How’s that for an unlikely juxtaposition? An iconic civil rights leader, a bumpkin and a blow hard.
Let me explain.
I was raised in the Midwest, in a small town near St. Louis. Our community was insular and lily-white. Outsiders weren’t especially welcome, particularly people of color, I am sorry to say. My family and a lot of kids in my school also bought into the whole notion that southerners were backward hayseeds who plowed with mules, walked around barefoot and didn’t have indoor plumbing. I remember Ed Wilson, the new kid in fifth grade, from someplace in Tennessee. Boy, did we ride him hard about his molasses-like drawl.
Our Opinion Of The South
And further re-enforcing that notion was Jim Nabors, AKA Gomer, a wide-eyed slack-jawed simpleton who eventually turned into a good Marine, but was a constant source of irritation to his hard-nosed drill instructor. The show was spun off from the Andy Griffith Show, which of course featured Don Knotts as Barney Fife, a clueless blowhard with delusions of grandeur. I watched both programs every week and bought into the stereotypes.
And yes, although I was not particularly politically aware up to that point, there were the George Wallaces and Lester Maddoxes of the world, with their mantras of hate. All that contributed to what I now realize was a prejudiced, skewed view of southerners as a whole.
Then along came Julian Bond.
A “New South”
I’m pretty sure the first time I became aware of him was when he was nominated for Vice President at the 1968 Democratic National Convention. He was smart, urbane and magnetic. Okay, and handsome, too. Watching him speak on the black-and-white TV in my bedroom made me realize that there was indeed a “new South” (a term just starting to come into vogue) and that people of color were to have a place at the table. Somewhat revolutionary notions for a sheltered kid barely into his teens.
That look-see on TV – and all the other events of that momentous convention – spurred me to start reading about the civil rights movement, which hadn’t been on my radar much up to that point. The King and Kennedy assassinations earlier that year had already started the process, but from that point on, I became a political and current-events junkie.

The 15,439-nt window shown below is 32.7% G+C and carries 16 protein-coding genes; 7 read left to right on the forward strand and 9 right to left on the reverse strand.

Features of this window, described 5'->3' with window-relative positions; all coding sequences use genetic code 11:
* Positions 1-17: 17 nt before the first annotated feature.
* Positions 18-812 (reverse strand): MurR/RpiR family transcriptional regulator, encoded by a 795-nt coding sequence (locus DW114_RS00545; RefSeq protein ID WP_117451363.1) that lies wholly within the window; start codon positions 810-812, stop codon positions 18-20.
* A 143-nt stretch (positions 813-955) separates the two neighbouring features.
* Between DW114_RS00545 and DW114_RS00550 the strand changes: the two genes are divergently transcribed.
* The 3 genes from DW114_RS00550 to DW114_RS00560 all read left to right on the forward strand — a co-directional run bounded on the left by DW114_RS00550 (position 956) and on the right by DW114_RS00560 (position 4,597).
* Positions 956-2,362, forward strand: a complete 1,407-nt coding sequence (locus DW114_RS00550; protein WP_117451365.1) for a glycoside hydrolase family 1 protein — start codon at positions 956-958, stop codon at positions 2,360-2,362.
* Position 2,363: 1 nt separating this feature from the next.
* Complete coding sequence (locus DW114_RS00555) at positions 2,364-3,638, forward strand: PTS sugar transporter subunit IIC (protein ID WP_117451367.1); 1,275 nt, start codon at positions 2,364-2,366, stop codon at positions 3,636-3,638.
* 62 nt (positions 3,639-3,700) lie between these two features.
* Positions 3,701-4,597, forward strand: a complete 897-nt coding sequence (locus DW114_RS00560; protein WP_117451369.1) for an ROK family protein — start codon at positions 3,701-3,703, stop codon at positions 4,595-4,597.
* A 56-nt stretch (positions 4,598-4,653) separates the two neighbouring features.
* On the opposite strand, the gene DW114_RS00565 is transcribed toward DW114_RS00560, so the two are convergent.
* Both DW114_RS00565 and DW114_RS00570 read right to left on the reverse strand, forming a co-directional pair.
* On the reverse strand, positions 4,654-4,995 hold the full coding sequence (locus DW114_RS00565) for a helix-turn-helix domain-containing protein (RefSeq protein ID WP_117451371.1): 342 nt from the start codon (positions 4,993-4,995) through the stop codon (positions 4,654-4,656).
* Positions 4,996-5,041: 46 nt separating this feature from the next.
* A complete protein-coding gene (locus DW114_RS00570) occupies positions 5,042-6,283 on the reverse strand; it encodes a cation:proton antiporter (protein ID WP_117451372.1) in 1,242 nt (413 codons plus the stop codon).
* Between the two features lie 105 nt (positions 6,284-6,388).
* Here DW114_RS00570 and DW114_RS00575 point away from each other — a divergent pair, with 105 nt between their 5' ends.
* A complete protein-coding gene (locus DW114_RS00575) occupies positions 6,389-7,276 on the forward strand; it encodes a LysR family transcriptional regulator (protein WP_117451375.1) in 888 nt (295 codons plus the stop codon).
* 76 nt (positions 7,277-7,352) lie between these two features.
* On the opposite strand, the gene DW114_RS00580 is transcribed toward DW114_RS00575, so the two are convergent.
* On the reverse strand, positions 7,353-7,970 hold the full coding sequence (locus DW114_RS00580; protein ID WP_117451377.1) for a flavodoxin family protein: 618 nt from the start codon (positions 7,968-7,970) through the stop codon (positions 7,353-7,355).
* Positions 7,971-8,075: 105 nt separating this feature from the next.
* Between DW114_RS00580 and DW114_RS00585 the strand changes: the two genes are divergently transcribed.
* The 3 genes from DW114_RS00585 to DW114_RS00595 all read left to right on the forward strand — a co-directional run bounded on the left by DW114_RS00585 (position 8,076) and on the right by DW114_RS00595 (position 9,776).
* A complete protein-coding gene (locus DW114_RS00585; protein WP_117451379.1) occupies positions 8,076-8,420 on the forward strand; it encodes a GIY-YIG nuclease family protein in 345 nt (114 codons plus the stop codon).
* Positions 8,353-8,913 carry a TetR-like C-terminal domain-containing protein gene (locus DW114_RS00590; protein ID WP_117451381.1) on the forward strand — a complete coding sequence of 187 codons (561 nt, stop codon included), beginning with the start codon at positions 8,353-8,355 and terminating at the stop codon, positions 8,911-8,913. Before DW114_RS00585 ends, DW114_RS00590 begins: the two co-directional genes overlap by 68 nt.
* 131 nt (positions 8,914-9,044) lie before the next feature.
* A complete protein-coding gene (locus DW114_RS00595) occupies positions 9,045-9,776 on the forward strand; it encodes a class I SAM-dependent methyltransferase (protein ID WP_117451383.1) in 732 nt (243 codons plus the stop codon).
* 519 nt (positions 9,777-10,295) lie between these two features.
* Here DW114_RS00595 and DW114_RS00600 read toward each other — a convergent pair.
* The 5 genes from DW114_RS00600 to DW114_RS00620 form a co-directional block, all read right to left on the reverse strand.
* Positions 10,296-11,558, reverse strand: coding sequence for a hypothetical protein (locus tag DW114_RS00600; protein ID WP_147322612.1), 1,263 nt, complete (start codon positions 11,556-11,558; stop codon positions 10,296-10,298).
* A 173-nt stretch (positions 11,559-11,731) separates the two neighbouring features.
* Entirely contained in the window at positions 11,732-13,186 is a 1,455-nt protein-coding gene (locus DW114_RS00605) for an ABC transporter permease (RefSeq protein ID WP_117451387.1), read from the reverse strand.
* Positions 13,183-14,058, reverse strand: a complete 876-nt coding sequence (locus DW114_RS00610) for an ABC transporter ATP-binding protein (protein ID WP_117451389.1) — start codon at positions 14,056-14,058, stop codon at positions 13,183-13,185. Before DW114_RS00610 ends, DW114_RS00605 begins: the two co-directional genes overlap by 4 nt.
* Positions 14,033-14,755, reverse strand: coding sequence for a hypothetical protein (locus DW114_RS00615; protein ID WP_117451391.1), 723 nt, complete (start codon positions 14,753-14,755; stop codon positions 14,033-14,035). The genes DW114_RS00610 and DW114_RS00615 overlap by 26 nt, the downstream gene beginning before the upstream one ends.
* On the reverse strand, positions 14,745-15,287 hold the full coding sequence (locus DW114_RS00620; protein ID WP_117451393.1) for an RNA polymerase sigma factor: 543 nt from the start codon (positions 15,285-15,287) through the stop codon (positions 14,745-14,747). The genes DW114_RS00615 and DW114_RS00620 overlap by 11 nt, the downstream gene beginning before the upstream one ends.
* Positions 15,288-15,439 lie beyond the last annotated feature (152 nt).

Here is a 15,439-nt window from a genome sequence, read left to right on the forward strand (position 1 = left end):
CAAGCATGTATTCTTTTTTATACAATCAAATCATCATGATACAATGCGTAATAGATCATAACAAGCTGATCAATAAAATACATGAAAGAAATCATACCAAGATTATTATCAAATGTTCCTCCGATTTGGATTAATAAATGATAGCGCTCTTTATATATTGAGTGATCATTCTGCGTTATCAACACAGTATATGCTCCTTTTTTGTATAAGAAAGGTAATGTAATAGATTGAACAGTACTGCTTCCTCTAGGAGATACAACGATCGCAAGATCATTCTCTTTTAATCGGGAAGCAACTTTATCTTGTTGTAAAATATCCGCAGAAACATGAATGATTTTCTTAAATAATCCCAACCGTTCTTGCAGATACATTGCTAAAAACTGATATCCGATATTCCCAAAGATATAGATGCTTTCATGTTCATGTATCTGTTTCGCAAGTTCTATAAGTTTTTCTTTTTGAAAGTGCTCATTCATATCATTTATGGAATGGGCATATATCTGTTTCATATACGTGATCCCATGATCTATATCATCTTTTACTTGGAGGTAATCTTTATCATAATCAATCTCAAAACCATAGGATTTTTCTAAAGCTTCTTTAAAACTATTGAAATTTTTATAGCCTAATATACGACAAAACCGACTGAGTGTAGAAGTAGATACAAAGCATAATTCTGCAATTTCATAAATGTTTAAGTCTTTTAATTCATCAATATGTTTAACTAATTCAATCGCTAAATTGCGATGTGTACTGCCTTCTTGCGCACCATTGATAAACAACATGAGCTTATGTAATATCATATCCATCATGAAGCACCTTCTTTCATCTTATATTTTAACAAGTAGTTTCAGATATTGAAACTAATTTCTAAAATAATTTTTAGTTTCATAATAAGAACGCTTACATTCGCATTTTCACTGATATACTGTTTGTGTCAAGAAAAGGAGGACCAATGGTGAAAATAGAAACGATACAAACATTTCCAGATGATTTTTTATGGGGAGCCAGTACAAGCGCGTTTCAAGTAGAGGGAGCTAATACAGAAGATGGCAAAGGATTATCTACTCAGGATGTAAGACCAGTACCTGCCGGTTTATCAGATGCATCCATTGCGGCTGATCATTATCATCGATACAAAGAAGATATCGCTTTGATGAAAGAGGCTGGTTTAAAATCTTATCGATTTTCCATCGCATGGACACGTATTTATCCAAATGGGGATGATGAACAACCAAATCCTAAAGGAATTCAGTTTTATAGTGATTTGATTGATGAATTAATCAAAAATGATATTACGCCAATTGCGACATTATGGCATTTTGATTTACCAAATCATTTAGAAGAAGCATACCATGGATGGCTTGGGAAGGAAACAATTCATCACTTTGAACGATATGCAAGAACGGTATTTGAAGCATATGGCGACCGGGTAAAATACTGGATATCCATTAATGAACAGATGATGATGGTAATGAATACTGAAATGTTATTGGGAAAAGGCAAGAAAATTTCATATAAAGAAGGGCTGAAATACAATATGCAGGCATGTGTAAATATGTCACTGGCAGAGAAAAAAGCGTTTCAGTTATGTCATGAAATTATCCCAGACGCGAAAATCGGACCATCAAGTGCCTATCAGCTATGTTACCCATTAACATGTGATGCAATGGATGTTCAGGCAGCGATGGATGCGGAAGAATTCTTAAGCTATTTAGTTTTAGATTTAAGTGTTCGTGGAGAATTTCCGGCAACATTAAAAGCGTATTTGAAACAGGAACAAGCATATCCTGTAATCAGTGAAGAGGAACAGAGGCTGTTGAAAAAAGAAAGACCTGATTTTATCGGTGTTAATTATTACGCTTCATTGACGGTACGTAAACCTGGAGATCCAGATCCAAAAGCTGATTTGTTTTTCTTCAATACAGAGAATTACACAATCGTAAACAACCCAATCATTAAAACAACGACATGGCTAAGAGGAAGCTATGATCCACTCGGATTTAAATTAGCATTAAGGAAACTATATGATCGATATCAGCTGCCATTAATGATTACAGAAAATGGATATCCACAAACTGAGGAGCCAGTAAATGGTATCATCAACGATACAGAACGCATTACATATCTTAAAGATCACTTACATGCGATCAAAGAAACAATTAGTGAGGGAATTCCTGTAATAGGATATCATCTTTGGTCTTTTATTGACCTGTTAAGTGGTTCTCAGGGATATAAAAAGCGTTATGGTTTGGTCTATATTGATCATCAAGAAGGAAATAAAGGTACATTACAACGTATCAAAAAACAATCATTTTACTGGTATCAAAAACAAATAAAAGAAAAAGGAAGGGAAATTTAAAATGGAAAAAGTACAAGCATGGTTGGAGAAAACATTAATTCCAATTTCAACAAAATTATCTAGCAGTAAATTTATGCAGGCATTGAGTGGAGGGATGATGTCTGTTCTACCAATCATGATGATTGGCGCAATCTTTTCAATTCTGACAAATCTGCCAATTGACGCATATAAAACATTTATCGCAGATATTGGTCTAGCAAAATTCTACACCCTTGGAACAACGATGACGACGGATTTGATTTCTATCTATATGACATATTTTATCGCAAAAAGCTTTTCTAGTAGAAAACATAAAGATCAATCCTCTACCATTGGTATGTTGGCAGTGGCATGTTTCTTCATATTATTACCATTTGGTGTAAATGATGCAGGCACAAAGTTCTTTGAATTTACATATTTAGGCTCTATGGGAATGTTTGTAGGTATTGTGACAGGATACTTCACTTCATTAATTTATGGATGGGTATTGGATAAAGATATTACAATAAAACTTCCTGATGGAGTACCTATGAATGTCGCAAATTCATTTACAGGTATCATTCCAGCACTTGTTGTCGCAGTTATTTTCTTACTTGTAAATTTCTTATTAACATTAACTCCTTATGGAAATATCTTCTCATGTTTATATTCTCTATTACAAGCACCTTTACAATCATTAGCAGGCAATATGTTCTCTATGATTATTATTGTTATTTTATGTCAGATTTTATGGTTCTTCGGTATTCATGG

And that helped start me down the road toward becoming a radio, TV and print journalist, a vocation that I still pursue today.
The Power Of A Lasting Legacy
I never got to meet or interview Mr. Bond, although I have been lucky enough to talk with other civil rights luminaries along the way. As an Atlanta reporter, I have interviewed his son Michael Julian Bond (an Atlanta city council member) several times, and worked with the younger Bond’s wife in a radio newsroom. Good people, both of them.
The memorial tributes for Bond have certainly made the main points of his life clear, from his days with the Student Nonviolent Coordinating Committee to serving in the Georgia House and Senate, his failed Congressional bid, his co-founding of the Southern Poverty Law Center and his longtime presidency of the NAACP. That track record makes clear his work ethic, commitment to the movement and ability to get things done.
But on occasion, what is “history” to most of us becomes “personal” to one of us. And sometimes that helps to change thinking and perspective. And for that, Mr. Bond, I thank you.
Mark Woolsey is a veteran broadcaster, freelance writer and aspiring blogger. This is his first piece for The Swirl World – stay tuned for more!
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